Big Bog Walk at Lake Bemidji State Park

Adventure through a unique ecosystem along a boardwalk wonderland hidden in a northern Minnesota state park. A hike on this trail gives visitors a view of a seldom seen environment.

In the northern reaches of Minnesota, on the historic Lake Bemidji, sits Lake Bemidji State Park. Inside this park, there is a trail that leads through a mystical swamp that is home to so many plants found in Northern Minnesota.

Distance: 2.5 miles, out and back

Level: Easy

Time to go: Open year-round, spring and summer are best for flowers

Dog Friendly: Yes, tight passing areas on the boardwalk

Fees: Daily ($7)/Seasonal MN State Park Pass ($35)


Lake Bemidji SP is on the northern side of Lake Bemidji. There are clear signs to the park and a great big sign on the right side of the State Park Road NE that greets visitors. After getting to the State Park, grab a map and head to the left of the visitors center. There is clear signage throughout the park. The Parking area is immediately after the campground.

Trailhead & Road Crossing

The trail head is shared with two other trails. There will also be signs for the old logging road. These trail will all split off later. There are also spurs that lead off of this trail. To get to the Bog Trail, hikers must keep to the main trail until after the road crossing. The trail travels across the Birchmont Beach Road. At the time of our visit, this road was torn up and under construction.

Stay Right

Immediately after crossing the road, the trail splits in 3. Keep right. There is a large sign with a map to indicate which trail to take. After about half a mile, there will be another right. Again, there is clear signage for these trails. At the beginning of this spur there is a vaulted toilet, a great opportunity to relieve oneself before venturing into the bog. There is no other chance to use a restroom until returning to this spot.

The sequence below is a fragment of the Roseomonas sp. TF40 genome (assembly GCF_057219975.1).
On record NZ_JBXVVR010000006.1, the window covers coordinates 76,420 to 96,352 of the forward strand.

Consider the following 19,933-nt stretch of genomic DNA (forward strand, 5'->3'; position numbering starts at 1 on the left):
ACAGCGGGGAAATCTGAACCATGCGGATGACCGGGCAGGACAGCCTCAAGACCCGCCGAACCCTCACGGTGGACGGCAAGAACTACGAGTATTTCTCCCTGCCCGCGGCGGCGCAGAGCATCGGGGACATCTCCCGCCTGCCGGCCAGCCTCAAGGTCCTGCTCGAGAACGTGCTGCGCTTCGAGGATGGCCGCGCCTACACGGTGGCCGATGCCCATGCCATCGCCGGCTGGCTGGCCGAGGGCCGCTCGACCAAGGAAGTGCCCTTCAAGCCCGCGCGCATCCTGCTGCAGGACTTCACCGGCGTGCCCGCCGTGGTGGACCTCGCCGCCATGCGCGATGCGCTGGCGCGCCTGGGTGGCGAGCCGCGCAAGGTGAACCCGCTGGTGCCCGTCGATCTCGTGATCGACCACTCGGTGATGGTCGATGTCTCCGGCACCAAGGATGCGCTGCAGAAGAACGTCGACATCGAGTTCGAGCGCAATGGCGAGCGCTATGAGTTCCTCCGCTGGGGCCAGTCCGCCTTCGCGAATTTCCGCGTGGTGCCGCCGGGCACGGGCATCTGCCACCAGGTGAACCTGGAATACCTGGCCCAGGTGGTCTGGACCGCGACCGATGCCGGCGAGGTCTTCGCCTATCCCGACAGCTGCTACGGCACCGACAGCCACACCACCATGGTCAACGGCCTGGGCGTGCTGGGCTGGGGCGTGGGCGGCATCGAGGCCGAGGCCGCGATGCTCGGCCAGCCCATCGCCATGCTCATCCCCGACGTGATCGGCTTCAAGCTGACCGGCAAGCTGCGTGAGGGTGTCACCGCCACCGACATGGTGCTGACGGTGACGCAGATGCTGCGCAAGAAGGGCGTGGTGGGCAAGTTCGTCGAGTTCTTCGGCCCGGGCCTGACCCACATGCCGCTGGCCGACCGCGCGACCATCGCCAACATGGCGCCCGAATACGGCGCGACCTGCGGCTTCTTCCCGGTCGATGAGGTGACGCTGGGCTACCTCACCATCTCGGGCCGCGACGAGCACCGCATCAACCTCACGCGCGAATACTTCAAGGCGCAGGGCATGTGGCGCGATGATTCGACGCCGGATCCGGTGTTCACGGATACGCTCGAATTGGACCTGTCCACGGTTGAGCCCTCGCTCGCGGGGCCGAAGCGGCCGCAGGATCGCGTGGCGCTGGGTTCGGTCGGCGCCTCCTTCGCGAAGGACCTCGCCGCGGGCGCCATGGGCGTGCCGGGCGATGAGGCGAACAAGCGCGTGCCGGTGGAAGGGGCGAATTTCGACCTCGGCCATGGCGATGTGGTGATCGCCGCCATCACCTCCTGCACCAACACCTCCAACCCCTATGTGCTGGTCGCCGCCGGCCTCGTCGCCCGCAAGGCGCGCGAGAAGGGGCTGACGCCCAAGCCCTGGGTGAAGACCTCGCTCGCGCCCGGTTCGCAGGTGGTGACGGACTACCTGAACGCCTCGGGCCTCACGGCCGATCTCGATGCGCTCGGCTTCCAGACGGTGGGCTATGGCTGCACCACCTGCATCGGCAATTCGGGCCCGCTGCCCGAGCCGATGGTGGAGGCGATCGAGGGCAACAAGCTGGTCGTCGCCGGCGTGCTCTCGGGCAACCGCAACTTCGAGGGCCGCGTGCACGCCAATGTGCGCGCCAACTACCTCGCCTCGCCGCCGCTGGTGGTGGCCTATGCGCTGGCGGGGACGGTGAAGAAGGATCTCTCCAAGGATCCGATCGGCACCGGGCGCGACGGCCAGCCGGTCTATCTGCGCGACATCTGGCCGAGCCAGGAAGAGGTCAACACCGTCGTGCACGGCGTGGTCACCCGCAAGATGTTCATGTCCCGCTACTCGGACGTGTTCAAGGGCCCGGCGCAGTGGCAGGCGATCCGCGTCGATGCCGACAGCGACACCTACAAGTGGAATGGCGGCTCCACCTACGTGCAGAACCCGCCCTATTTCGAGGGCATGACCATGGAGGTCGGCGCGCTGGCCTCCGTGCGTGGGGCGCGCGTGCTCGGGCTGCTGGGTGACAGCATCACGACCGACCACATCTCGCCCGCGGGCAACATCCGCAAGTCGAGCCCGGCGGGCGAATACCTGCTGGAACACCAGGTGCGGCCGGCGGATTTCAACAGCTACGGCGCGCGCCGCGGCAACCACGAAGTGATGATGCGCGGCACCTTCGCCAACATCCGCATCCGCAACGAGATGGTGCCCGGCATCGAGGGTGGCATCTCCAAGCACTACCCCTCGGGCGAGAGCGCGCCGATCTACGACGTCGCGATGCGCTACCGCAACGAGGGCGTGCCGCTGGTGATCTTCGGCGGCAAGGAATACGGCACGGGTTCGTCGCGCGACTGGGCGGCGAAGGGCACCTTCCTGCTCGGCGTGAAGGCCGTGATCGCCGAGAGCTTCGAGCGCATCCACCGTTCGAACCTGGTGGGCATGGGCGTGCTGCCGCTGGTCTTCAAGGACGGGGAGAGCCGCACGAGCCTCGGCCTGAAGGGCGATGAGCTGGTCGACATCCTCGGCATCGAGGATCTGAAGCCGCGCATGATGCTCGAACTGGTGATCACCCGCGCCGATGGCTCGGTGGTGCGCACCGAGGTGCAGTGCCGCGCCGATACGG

For a longer hike, hikers can take the Old Logging Road Trail or the Pinewood Trail. Then loop back to the spur that contains the boardwalk through the bog. We did the short version with our junior hiker in tow.

Bikes: This is also a bike friendly trail up until the boardwalk. There is a parking area for bikes so cyclist may also enjoy a stroll down the whimsical boardwalk.


Natural paths make perfect hiking terrain, but I do love a good boardwalk. Kids love them, too. The boardwalk is quite impressive with it’s length and durability. We had a great time exploring on the boardwalk.

A few places are available to pass with a dog. The boardwalk juts out making it easy to pass by with dogs and still be courteous to other hikers using the boardwalk. Aside from these few spots to step aside, the passing is quite tight.

Flora & Fauna

Photographers and botanists get your cameras out! The floral life that thrives in this bog is astounding! Not only that, but the park service has labeled it for we non-plant-knowing folks. There are interpretive signs sharing knowledge of the plant life as well as labels on the ground next to the living specimens.

Stay on the Trail: It’s important to note that stepping off of the trail is damaging to the bog and takes a very long time for this ecosystem to recover from the smallest of indents.

Plant life isn’t the only thing to observe on this bog walk. We were surprised to spot several fish swimming about in the waters below the boardwalk. There are turtles, frogs, dragonflies and a number of other critters to observe. Pay attention!

Big Bog Lake

At the boardwalks inevitable end, Big Bog Lake greets hikers with it’s wild serenity. I was amazed at the sight of it. It looked so much like the Boundary Waters Wilderness that I love so dearly. I don’t know what I was expecting, but it wasn’t this. Perhaps I was imagining a buggy ugly swamp because of the unappealing name of the lake, but I was pleasantly surprised for sure.

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